Employment Matters

In Nebraska, as long as you don't have a contract prohibiting such an action, you can be fired for almost any reason, or no reason at all. There are cases where firing is illegal, and they are listed below. In the event you are fired without cause, and you do not fit one of the exceptions outlined below, your only remedy is to file for unemployment.


While many people have a strong work ethic and are embarrassed to file for unemployment, it is simply akin to using an insurance policy that you've already paid for - an insurance policy to which all Nebraska employers are required to contribute.

* Unemployment taxes are paid by all employers and are for the benefit of those unfortunate people who find themselves out of work without just cause.
* If you are fired for a cause, you are likely entitled to unemployment benefits as well, however you will have a waiting period of around seven to nine weeks.
* There are rare circumstances, when someone is fired for gross misconduct, that they are completely precluded from recovery of any unemployment benefits.

In order to qualify for unemployment you generally need to be actively seeking employment and be physically able to work. If you are unable to work, other benefits such as private disability or Social Security, may apply.

An occasionally available exception is if you have a contract for a specified term.

* Teachers often have such a contract, which precludes their termination without cause and without procedural protections. (In Nebraska and many other states this is mandated by statute. For example: Nebraska Revised Statute 79-1234 - 79-1239 )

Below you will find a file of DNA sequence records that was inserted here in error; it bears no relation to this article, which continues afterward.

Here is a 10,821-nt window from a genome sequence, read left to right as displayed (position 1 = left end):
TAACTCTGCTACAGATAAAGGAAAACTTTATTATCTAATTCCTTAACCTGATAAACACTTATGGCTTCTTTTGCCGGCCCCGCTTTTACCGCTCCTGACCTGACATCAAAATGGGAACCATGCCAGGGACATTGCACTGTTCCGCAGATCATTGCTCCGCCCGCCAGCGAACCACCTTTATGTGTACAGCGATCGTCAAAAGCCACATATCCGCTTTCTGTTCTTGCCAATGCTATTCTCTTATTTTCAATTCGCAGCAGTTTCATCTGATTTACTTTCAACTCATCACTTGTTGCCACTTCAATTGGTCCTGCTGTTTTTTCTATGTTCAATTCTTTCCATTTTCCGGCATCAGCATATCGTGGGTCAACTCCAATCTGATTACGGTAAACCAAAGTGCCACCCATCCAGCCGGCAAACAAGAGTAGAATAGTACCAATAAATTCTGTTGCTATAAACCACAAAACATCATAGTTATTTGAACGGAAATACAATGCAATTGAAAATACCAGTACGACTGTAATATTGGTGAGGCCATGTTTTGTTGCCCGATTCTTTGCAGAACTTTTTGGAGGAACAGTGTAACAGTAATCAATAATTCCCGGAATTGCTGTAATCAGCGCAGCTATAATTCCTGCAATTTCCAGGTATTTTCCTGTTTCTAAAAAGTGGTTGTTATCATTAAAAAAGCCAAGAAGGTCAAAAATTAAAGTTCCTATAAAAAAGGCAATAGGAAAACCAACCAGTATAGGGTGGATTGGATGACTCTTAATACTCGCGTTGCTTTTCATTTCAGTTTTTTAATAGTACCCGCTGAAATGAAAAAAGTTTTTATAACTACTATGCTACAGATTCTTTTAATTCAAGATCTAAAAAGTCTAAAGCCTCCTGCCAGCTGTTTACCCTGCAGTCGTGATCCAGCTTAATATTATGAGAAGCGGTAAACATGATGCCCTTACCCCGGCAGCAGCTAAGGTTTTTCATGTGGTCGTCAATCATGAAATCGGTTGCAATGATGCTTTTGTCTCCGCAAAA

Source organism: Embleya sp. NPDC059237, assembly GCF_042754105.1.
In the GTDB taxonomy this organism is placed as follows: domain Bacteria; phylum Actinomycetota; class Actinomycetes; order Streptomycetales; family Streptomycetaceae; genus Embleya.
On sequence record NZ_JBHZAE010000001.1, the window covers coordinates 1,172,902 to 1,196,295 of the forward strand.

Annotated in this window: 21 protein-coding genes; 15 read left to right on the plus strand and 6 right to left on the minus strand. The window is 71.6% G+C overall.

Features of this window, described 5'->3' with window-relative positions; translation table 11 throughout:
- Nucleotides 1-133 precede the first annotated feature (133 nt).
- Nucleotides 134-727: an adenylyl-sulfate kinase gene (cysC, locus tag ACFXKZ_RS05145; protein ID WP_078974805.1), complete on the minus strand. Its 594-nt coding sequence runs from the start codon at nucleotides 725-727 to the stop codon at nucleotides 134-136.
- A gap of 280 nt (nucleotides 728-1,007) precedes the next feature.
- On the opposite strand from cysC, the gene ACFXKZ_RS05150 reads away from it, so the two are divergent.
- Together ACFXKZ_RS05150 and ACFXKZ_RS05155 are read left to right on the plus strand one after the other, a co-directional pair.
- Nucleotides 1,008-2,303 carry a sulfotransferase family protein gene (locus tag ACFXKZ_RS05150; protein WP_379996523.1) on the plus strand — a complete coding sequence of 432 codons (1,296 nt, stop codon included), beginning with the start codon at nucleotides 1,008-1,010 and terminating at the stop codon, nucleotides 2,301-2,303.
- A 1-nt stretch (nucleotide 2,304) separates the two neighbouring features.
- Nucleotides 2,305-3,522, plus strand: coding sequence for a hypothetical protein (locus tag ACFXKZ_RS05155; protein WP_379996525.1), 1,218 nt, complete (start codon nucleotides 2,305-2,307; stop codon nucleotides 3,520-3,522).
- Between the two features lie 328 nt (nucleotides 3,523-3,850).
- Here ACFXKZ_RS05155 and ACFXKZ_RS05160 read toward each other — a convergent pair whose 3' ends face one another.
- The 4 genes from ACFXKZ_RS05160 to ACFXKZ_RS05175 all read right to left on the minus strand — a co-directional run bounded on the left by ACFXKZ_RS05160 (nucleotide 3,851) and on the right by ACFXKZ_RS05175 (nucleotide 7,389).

* Union members also generally have protection and procedural safeguards against termination.

The majority of jobs do not have such safeguards. And although many jobs have a handbook or disciplinary policy, which has been deemed to be a part of the contract of employment, most have limiting language -- "The company reserves the right to terminate your employment for any reason ..." -- which keeps the handbook or policy from being an enforceable contract. Thus even if an employee has worked long-term, they likely have little protection against termination. For this reason we have to look to other laws.

If you are going to have a viable case in the area of discrimination, most generally your claim must fit one of the suspect classes for discrimination. In matters of employment, discrimination based on

* race,
* color,
* national origin,
* religion,
* sex (including pregnancy),
* disability,
* marital status,or
* age (over 40) is prohibited.

Generally discrimination laws only apply to employers who have more than 15 employees. However, this can be company-wide and not simply your location.

As an administrative prerequisite to filing a federal lawsuit, you must first file a charge of discrimination. You should not delay, as the time to file is very limited. If you are working in Nebraska, this can be done by contacting the Nebraska Equal Opportunity Commission. Their web site explains the process. Other states have similar organizations.

If you think you have a case, please fill out our Employment Matters Contact Form, and we'll contact you to set up an appointment.

In some circumstances, if you need to take time off for a serious medical condition, or to care for a family member suffering from a serious medical condition or following the birth of a child, you are covered by the Family Medical Leave Act, ("FMLA"), 29 U.S.C.A. ยงยง 2601 et. seq. The FMLA applies only to employers with minimum of 50 employees within a 75 mile radius. The act only applies to employees who have worked for the Company for at least twelve (12) months and at least 1,250 hours during the prior twelve (12) months.

If the Act applies, employees may take up to twelve (12) weeks of unpaid family medical leave. The employer must return you to the same position and not deprive you of benefits of employment. The act is very specific as to its protections and as to qualifying events. Thus it is best to discuss the specifics of your situation with an attorney.

You are also protected if you oppose an unlawful employment practice, such as what you perceive as discrimination, a possible violation of workplace safety or many other state or federal regulatory requirements. If in fact you have been disciplined as a result of your opposition to violations of the law by your employer, you are generally protected.

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